That may seem like an odd thing for the editor of a near-future science fiction magazine to say, but if you won’t take it from me, here’s Charlie Stross explaining how real-world changes have twice scuppered a near-future fictional work-in-progress, the most recent problem being that unexpected election result here in the UK:
What sandbagged me was the fact that for the first time in a British general election, more people voted for minority parties than for any of the major players; a coalition or a (weak) minority government was inevitable. Then the libertarian arm of the Conservative party went and formed an alliance with the Liberal Democrats in an utterly unprecedented realignment, and according to the latest polls a majority of the population look set to vote “yes” to electoral reform in a year or so. (Link missing because I can’t find the URL I read last night …) So it’s back to the trenches on “Rule 34”, because I have to do a complete re-appraisal of the world-building scenario underlying it in order to figure out whether it’s still plausible; and if not, I have a lot of patching to do.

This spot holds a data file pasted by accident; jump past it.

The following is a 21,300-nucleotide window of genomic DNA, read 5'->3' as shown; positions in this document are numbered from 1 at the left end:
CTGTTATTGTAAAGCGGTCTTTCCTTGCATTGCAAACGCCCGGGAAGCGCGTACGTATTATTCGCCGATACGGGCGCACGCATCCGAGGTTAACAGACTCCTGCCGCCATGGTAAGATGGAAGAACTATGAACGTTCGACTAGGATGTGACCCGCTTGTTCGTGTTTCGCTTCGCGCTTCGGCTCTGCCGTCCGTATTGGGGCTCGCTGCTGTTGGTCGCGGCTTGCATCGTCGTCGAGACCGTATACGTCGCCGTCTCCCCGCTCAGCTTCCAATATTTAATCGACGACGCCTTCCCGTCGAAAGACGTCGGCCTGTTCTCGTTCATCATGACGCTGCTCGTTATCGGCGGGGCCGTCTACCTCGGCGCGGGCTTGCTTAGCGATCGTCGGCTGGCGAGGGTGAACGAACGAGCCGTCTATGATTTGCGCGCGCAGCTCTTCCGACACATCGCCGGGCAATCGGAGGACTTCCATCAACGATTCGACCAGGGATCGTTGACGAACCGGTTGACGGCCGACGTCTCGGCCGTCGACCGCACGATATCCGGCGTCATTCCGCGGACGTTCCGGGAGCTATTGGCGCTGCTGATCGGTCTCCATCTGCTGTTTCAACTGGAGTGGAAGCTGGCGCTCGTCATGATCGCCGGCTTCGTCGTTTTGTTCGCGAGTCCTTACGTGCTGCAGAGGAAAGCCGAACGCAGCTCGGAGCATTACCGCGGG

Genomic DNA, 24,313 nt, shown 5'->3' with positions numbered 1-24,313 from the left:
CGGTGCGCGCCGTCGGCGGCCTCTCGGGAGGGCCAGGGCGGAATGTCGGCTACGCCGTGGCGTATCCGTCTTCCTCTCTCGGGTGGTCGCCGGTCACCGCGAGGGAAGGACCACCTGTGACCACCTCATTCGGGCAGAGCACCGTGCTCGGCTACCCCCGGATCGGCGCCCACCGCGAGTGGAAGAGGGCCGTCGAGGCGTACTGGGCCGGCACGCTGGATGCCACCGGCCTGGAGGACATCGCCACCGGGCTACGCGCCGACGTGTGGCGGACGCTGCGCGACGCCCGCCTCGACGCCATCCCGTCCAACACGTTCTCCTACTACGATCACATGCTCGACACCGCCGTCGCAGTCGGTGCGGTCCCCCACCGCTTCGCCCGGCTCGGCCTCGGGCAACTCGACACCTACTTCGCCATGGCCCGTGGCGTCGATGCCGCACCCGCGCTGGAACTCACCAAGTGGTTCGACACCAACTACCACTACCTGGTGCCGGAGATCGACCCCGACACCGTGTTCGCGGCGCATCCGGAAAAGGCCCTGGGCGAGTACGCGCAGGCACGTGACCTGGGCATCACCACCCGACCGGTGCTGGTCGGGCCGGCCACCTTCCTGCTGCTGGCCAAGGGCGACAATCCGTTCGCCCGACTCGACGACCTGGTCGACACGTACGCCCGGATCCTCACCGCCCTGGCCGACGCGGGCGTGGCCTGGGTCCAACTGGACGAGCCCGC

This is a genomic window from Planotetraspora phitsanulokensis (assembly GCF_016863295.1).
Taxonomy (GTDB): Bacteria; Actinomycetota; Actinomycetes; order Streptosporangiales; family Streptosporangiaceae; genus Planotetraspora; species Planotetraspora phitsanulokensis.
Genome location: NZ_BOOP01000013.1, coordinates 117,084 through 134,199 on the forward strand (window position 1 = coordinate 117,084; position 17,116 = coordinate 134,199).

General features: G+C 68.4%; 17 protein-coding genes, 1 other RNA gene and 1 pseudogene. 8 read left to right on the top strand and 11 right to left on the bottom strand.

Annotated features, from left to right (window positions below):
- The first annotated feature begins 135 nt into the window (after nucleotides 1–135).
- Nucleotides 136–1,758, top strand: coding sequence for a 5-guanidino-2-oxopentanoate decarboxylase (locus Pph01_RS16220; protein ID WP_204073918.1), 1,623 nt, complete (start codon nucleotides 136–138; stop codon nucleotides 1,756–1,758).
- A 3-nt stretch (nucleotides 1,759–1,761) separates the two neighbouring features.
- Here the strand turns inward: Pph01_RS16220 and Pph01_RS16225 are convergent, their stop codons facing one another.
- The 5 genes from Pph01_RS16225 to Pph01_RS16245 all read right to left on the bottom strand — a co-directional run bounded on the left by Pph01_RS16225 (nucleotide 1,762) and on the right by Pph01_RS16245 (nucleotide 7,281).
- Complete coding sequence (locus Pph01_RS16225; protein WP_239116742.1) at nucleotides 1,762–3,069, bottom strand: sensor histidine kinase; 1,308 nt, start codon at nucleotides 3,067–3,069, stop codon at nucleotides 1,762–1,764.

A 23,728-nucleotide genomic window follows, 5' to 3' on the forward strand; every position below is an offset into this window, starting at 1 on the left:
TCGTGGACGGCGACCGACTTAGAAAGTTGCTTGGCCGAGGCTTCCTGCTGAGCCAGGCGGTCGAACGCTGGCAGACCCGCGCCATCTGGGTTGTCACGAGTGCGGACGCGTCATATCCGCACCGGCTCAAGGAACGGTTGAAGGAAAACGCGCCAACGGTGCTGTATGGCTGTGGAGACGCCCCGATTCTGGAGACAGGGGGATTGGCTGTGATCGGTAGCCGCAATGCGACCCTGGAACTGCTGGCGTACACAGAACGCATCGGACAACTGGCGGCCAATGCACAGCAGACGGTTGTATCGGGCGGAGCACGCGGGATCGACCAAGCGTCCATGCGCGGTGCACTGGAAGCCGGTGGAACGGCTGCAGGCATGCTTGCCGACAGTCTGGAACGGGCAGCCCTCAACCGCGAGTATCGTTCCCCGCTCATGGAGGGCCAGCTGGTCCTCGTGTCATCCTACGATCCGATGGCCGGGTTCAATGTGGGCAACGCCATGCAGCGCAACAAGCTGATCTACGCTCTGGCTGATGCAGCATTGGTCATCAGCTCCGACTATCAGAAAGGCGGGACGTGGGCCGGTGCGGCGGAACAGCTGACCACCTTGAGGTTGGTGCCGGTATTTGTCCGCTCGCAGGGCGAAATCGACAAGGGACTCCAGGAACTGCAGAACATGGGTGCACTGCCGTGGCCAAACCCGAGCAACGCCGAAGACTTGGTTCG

The unexpected hits you between the eyes, as Our Cilla once sang. Or in the words of Mark Twain: “Truth is stranger than fiction, but it is because Fiction is obliged to stick to possibilities; Truth isn’t.”
I’m tempted to say that the rise of steampunk and other alternate history modes may be a writerly response to the increasing difficulty of guessing ahead over a short temporal distance; if you immediately frame your story as being set in a reality/timeline different to that inhabited by the reader, you’re safe from those sandbags.
And then you’ve got the mode that William Gibson seems to be pioneering with his latest novels, a sort of “alternate yesterday”, a way of looking at the very near past in a way that throws light on the future that will (or rather should, or might) follow on from it. All well and good… but perhaps we’re reaching a point of extreme social and cultural flux where the notion of media products that can maintain their relevance over long stretches of time is an anachronism.
To put it another way: will the classic books/movies/TV of the twenty-teens be celebrated for their ability to capture something timeless about human nature, or for their amber-trapping of a moment in human time that can no longer be revisited in any other way?